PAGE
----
你的脑子有问题吗?

So, in my Chinese class last night, our teacher had us role-play as shopkeeper and customer to practice speaking Chinese.  Two of my classmates took their turn, so the one playing the customer pretended she wanted to buy a skirt (裙子). They went through their dialog in picking out the skirt: What color do you like? Do you like this style? And so on. Finally they came to the price. My classmate, being the shopkeeper, said that the skirt is $35.00 USD. (三十五美元). My classmate, being the customer, thought it was too much money for the (imaginary) skirt, so she wanted to bargain. So they went back and forth a bit (of course, we are all laughing and having fun with this), when my classmate (the shopkeeper) said, “This is a nice shop! We don’t bargain here! What is wrong with you!” (This was all in English). So our teacher took that moment to teach us some rude Chinese: “你的脑子有问题吗?” [nĭ de năozi yŏu wèn tí ma?] It means “Does your brain have a problem?” As I understand it (which is not very well), it shouldn’t be used in polite company, but might be appropriate when the taxi driver in Shanghai is trying to cheat you. We all got a good laugh from it, anyway!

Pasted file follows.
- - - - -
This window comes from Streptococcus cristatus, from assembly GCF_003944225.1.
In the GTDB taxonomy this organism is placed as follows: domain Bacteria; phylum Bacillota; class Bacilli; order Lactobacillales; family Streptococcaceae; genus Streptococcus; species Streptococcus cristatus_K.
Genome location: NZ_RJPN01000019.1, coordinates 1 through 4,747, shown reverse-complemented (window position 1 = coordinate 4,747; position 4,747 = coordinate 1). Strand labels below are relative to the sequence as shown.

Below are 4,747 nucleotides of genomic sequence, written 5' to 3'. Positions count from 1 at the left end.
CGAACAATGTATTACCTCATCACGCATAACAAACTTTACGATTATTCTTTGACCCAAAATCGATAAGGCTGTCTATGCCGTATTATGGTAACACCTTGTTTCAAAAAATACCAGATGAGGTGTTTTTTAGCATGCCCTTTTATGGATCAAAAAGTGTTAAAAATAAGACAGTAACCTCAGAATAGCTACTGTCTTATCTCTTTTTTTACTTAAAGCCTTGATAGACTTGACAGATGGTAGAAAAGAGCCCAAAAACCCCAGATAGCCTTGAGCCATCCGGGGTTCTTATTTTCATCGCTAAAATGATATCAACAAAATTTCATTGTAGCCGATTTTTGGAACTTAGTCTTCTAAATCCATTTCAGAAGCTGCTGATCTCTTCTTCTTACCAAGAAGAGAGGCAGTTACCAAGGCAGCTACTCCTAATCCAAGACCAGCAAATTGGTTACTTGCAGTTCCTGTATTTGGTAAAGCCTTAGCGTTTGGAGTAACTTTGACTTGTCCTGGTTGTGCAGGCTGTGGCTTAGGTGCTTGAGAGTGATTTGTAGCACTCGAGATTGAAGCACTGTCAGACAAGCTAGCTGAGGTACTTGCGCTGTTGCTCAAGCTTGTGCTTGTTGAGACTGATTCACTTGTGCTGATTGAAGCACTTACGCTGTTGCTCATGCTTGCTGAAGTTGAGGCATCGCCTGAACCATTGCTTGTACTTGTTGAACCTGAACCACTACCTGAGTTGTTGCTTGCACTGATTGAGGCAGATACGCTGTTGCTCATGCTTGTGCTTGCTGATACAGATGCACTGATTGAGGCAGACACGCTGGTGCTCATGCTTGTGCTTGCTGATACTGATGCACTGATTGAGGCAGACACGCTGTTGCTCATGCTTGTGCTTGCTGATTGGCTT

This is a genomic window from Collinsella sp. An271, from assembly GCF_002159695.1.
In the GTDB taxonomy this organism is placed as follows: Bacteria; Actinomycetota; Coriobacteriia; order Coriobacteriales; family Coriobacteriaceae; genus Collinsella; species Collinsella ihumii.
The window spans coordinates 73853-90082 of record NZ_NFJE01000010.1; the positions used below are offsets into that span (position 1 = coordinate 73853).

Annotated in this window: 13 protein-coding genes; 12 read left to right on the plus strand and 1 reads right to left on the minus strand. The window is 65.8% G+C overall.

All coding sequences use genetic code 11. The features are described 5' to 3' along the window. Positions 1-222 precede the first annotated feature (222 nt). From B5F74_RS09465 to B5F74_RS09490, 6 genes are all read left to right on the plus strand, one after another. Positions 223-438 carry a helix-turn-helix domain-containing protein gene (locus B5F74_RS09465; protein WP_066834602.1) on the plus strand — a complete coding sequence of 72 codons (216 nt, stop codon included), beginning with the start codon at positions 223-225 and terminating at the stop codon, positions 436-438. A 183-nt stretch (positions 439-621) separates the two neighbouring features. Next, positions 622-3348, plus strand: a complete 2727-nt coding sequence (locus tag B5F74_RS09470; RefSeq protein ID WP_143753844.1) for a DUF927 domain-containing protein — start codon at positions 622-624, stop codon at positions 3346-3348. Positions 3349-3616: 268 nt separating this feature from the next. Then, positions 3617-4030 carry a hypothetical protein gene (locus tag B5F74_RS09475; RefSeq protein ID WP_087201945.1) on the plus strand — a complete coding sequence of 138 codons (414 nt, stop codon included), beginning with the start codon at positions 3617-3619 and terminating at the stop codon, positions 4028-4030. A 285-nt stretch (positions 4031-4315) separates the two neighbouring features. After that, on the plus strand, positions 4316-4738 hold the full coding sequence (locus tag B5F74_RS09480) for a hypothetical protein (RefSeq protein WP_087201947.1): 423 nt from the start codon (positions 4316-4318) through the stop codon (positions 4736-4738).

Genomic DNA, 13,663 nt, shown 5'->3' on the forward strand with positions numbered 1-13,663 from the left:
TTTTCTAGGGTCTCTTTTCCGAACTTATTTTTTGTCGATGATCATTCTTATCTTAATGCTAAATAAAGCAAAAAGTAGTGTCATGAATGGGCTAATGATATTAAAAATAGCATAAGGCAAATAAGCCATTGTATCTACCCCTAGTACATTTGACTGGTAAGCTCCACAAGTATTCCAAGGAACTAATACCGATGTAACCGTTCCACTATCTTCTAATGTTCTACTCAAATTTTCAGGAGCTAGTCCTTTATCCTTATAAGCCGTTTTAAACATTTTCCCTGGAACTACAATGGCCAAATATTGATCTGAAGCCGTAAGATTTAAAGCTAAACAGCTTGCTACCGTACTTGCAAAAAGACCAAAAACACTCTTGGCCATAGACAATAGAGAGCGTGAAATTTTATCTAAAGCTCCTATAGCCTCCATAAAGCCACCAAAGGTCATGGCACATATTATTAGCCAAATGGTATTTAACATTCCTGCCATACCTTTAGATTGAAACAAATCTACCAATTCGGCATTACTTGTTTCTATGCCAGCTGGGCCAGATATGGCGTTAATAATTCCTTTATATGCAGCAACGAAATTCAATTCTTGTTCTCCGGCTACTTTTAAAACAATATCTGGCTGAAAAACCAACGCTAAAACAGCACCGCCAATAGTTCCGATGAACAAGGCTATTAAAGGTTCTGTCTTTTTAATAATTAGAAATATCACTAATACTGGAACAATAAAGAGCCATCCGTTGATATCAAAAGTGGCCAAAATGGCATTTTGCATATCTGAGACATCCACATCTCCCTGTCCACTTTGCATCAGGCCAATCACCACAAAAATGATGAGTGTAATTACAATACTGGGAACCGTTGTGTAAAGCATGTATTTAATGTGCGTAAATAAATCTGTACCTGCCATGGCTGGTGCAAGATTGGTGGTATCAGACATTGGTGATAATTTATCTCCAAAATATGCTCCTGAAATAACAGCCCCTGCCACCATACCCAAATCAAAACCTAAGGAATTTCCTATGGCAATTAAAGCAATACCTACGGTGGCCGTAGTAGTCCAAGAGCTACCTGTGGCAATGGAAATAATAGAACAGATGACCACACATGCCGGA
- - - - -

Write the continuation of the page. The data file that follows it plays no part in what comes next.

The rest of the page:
Advertisements
This entry was posted in Chinese Language. Bookmark the permalink.

2 Responses to 你的脑子有问题吗?

  1. Tom says:

    Watching old women bargain in China is truly a spectacle to behold. Often it seems as if the merchant and the customer are going to start trading punches at any moment, but once the money changes hands, its all smiles and they promise to come back later.

Comments are closed.